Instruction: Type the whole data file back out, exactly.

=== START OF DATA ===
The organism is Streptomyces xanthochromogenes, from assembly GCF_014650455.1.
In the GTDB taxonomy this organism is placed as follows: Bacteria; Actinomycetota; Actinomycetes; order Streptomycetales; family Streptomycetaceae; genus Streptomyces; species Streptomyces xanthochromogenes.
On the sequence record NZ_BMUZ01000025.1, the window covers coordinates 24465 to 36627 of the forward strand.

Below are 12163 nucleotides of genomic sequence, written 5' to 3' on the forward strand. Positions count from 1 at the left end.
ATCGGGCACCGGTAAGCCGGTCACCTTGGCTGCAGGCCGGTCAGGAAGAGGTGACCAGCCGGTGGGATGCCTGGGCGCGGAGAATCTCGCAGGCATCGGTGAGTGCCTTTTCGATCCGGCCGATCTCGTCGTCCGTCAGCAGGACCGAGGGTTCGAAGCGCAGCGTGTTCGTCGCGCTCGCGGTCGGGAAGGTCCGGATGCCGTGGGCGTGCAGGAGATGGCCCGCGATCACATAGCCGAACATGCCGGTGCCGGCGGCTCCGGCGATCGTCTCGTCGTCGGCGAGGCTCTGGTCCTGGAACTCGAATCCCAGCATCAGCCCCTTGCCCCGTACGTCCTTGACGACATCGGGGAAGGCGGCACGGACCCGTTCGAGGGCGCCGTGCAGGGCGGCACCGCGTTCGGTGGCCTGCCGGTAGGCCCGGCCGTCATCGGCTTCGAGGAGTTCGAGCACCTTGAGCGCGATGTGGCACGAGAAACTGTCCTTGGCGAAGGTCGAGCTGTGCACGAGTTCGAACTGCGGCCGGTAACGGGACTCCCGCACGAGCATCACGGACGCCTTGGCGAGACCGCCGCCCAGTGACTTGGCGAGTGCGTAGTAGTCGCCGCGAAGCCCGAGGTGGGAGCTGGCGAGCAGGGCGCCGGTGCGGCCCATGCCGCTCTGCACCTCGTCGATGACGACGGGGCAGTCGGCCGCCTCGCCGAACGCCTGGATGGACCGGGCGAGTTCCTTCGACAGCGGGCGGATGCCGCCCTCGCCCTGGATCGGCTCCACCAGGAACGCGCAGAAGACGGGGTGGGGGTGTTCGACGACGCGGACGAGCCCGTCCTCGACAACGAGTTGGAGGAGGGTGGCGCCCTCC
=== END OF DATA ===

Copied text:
The organism is Streptomyces xanthochromogenes, from assembly GCF_014650455.1.
In the GTDB taxonomy this organism is placed as follows: Bacteria; Actinomycetota; Actinomycetes; order Streptomycetales; family Streptomycetaceae; genus Streptomyces; species Streptomyces xanthochromogenes.
On the sequence record NZ_BMUZ01000025.1, the window covers coordinates 24465 to 36627 of the forward strand.

Below are 12163 nucleotides of genomic sequence, written 5' to 3' on the forward strand. Positions count from 1 at the left end.
ATCGGGCACCGGTAAGCCGGTCACCTTGGCTGCAGGCCGGTCAGGAAGAGGTGACCAGCCGGTGGGATGCCTGGGCGCGGAGAATCTCGCAGGCATCGGTGAGTGCCTTTTCGATCCGGCCGATCTCGTCGTCCGTCAGCAGGACCGAGGGTTCGAAGCGCAGCGTGTTCGTCGCGCTCGCGGTCGGGAAGGTCCGGATGCCGTGGGCGTGCAGGAGATGGCCCGCGATCACATAGCCGAACATGCCGGTGCCGGCGGCTCCGGCGATCGTCTCGTCGTCGGCGAGGCTCTGGTCCTGGAACTCGAATCCCAGCATCAGCCCCTTGCCCCGTACGTCCTTGACGACATCGGGGAAGGCGGCACGGACCCGTTCGAGGGCGCCGTGCAGGGCGGCACCGCGTTCGGTGGCCTGCCGGTAGGCCCGGCCGTCATCGGCTTCGAGGAGTTCGAGCACCTTGAGCGCGATGTGGCACGAGAAACTGTCCTTGGCGAAGGTCGAGCTGTGCACGAGTTCGAACTGCGGCCGGTAACGGGACTCCCGCACGAGCATCACGGACGCCTTGGCGAGACCGCCGCCCAGTGACTTGGCGAGTGCGTAGTAGTCGCCGCGAAGCCCGAGGTGGGAGCTGGCGAGCAGGGCGCCGGTGCGGCCCATGCCGCTCTGCACCTCGTCGATGACGACGGGGCAGTCGGCCGCCTCGCCGAACGCCTGGATGGACCGGGCGAGTTCCTTCGACAGCGGGCGGATGCCGCCCTCGCCCTGGATCGGCTCCACCAGGAACGCGCAGAAGACGGGGTGGGGGTGTTCGACGACGCGGACGAGCCCGTCCTCGACAACGAGTTGGAGGAGGGTGGCGCCCTCC